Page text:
A deportee from the United States was on Monday morning beaten to death during a drinking spree with his pal at his Industry Front, East Coast Demerara home. A deportee from the United States was on Monday morning beaten to death during a drinking spree with his pal at his Industry Front, East Coast Demerara home. The dead man has been identified as 44-year-old Bhagwan Ramadhar, also called ‘Alan Bhagwandin’, of Lot 50 Industry, East Coast Demerara. The Guyana Times understands that the two men had been in the habit of consuming alcohol, and on the day in question, they were engaged in a heated argument.During theMurder suspect Mahase Dhanrajargument, the suspect, Mahase Dhanraj, also called “Crusher,” picked up a piece of wood and dealt Ramadhar one blow to the head. Although the victim fell to the ground in an unconscious state, the suspect continued to hit him to the head. From reports received, Ramadhar’s face was battered.It is not clear whatprompted the argument, but persons in the area, including the suspect’s sister, related that the two men had been ‘drinking buddies’, and would become embroiled in heated arguments from time to time; but this was the first time an argument had become so violent. At the scene, the suspect’s sister, Sumintra Sugrim, told media operatives that the now dead man had lived alone, and her brother would frequently visit his home to consume alcohol. She explained that Monday morning was no different. Her brother went over to the dead man’s house, and the drinking spree began.However, whilst she was attending to her plants at the back of her yard, she heard the argument between the two men, but rather than enquiring, she continued doing her chores. This, she noted, was because the men would argue whenever they were “drinking rum”. Nevertheless, as sheThe body of Bhagwan Ramadhar being taken away by undertakersreached to the front of the yard, she saw her brother in a drunken state and he was trembling. Soon after, she heard her neighbours calling out to her, relating that Ramadhar was lying under the house in a pool of blood. She did not attempt to ask her brother what had transpired, but instead the police were summoned. The incident, she added, came as a shock not only to her, but to the residents. The suspect was arrested and has confessed to the murder. The piece of wood suspected to be the murder weapon was collected by investigators to be lodged as evidence. Meanwhile, Guyana Times understands that the now dead man had been deported from the US a few years ago, and had lived alone at his Industry, ECD home, where he plied his trade. His drunken state had persuaded persons not to give him work. As a result, he had resorted to doing odd jobs for people in the area. The murder suspect is expected to make his first court appearance shortly.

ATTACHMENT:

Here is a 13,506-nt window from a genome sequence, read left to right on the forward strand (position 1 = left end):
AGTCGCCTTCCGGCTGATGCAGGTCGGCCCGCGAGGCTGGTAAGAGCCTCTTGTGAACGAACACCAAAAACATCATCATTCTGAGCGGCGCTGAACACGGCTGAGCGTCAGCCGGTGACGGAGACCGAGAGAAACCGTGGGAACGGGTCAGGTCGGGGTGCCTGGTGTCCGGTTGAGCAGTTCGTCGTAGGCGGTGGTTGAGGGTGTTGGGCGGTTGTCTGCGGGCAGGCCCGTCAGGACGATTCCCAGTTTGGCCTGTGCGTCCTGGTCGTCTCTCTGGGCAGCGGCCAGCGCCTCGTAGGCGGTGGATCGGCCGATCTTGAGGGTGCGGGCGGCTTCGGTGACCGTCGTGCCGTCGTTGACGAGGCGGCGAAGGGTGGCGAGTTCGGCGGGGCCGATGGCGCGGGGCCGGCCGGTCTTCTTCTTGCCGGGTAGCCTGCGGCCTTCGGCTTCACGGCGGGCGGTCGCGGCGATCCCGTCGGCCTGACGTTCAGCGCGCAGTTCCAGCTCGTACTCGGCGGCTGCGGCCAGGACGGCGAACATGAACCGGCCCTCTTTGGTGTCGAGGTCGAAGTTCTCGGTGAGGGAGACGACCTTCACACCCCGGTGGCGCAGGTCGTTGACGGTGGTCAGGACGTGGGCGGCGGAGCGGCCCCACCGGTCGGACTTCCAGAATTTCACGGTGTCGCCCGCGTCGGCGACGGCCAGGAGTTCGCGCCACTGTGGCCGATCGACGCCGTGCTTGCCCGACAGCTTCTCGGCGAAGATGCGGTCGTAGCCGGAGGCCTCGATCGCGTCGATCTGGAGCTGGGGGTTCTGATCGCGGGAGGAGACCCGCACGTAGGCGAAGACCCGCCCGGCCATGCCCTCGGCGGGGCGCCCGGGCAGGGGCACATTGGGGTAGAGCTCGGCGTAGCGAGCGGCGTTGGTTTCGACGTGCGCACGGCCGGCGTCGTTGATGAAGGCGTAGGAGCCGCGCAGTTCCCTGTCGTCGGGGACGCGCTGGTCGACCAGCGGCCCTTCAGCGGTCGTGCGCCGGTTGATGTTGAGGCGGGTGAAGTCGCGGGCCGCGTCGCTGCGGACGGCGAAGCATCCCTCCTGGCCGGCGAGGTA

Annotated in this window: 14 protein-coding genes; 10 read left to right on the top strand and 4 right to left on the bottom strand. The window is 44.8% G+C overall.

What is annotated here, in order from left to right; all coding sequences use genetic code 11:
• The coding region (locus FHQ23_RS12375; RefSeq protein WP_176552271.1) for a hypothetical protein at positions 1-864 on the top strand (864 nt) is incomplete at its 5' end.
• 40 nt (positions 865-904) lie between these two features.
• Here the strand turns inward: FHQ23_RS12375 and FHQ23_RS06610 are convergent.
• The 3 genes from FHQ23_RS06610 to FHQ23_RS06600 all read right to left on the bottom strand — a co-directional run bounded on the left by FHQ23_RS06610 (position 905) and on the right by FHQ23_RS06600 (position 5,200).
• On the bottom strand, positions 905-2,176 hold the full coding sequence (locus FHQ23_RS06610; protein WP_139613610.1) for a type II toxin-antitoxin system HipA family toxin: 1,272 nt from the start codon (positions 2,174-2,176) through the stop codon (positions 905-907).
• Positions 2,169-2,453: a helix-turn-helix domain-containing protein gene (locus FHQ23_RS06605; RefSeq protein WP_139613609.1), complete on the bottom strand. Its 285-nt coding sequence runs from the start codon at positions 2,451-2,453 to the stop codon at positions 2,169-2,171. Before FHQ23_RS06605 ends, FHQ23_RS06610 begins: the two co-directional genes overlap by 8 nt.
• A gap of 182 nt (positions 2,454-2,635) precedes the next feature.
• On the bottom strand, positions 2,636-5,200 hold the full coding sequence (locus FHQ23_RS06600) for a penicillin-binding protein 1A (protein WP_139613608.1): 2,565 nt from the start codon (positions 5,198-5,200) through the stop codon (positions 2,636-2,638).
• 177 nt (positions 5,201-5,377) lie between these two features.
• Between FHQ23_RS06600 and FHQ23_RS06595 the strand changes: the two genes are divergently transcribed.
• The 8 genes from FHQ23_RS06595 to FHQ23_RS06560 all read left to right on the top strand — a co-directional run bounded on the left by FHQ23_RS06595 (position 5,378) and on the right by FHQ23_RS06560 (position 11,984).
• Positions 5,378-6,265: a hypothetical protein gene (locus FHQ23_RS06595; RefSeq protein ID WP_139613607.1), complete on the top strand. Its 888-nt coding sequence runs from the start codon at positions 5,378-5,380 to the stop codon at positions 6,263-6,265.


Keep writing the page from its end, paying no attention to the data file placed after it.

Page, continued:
Donegal folk across the world watched and celebrated Donegal’s magical All-Ireland final win over Mayo yesterday.Here’s a video of a small group of loyal Donegal fans watching the game in far-off Dubai. We’re reliably informed that half of Ardara was there.They certainly look like they’re having fun in the sun!DDTV – DONEGAL FANS GO WILD IN DUBAI! was last modified: September 24th, 2012 by StephenShare this:Click to share on Facebook (Opens in new window)Click to share on Twitter (Opens in new window)Click to share on LinkedIn (Opens in new window)Click to share on Reddit (Opens in new window)Click to share on Pocket (Opens in new window)Click to share on Telegram (Opens in new window)Click to share on WhatsApp (Opens in new window)Click to share on Skype (Opens in new window)Click to print (Opens in new window) read more
Demetrius Markopoulos moved to the Lucky Country with his Australian wife, journalist Sheridan Stumm, in 1967 and took out citizenship the following year.Altogether the 74-year-old Greek man had spent barely a decade of his life in the country yet, as Padraig Murphy from news.com reports, he won the battle for an age pension. The story goes as follows: Markopoulos permanently left Australia in 1977 to teach English in Greece, make jewellery for tourists and rent out sailboards on the idyllic island of Paros. Then, he spent a few years boating around the Aegean until he got an amicable divorce from his wife in 1993.Since then he occasionally returned to Australia to visit his ex-wife and children, who lived in Sydney. Meanwhile, in 2007 he was granted a Greek aged pension which he lost in 2012 when he moved to Thailand.Last year he returned to Australia and applied for the aged pension. Even though he was rejected by Centrelink, he appealed the rejection to the Administrative Appeal Tribunal.“I am satisfied that Mr Markopoulos retained a continuity of association with Australia while he was in Greece with his family and that he intended during that time to return, and that he continued to treat Australia as ‘home’,” said senior member Jill Toohey, concluding that Markopoulos ought to be paid the age pension, having spent more than 10 years Down Under.“As for the six months from October 1976 when Mr Markopoulos returned to Australia with his family before returning to Greece alone in April 1977,” Toohey continued, “I am satisfied that he remained an Australian resident for that period.“I accept that he returned to Australia with the intention of remaining here and making his home here with his family. Through a combination of difficulty finding employment and his psychological condition, he decided to return to Greece. Until he did so, I am satisfied that he was still an Australian resident.”Markopoulos will also be back-paid the age pension from the time he applied in November last year. Facebook Twitter: @NeosKosmos Instagram read more